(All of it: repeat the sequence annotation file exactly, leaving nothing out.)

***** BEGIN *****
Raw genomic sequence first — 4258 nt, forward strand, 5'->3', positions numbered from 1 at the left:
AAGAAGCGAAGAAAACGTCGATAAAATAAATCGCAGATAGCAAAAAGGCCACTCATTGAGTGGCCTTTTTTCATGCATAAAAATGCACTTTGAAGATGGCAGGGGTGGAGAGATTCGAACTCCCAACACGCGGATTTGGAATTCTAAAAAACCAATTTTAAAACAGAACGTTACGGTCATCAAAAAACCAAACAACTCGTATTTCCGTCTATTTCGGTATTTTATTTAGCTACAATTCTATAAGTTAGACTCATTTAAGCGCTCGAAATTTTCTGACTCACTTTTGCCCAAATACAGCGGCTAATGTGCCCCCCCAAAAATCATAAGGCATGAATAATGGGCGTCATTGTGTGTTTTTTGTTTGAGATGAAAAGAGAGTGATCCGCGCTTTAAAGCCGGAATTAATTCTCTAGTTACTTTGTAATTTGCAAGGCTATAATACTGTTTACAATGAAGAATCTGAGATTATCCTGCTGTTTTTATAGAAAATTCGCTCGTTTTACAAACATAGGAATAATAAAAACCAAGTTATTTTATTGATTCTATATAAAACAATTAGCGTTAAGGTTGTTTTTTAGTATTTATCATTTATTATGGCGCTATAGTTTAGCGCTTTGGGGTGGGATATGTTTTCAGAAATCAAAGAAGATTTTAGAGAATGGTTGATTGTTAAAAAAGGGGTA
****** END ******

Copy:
Raw genomic sequence first — 4258 nt, forward strand, 5'->3', positions numbered from 1 at the left:
AAGAAGCGAAGAAAACGTCGATAAAATAAATCGCAGATAGCAAAAAGGCCACTCATTGAGTGGCCTTTTTTCATGCATAAAAATGCACTTTGAAGATGGCAGGGGTGGAGAGATTCGAACTCCCAACACGCGGATTTGGAATTCTAAAAAACCAATTTTAAAACAGAACGTTACGGTCATCAAAAAACCAAACAACTCGTATTTCCGTCTATTTCGGTATTTTATTTAGCTACAATTCTATAAGTTAGACTCATTTAAGCGCTCGAAATTTTCTGACTCACTTTTGCCCAAATACAGCGGCTAATGTGCCCCCCCAAAAATCATAAGGCATGAATAATGGGCGTCATTGTGTGTTTTTTGTTTGAGATGAAAAGAGAGTGATCCGCGCTTTAAAGCCGGAATTAATTCTCTAGTTACTTTGTAATTTGCAAGGCTATAATACTGTTTACAATGAAGAATCTGAGATTATCCTGCTGTTTTTATAGAAAATTCGCTCGTTTTACAAACATAGGAATAATAAAAACCAAGTTATTTTATTGATTCTATATAAAACAATTAGCGTTAAGGTTGTTTTTTAGTATTTATCATTTATTATGGCGCTATAGTTTAGCGCTTTGGGGTGGGATATGTTTTCAGAAATCAAAGAAGATTTTAGAGAATGGTTGATTGTTAAAAAAGGGGTA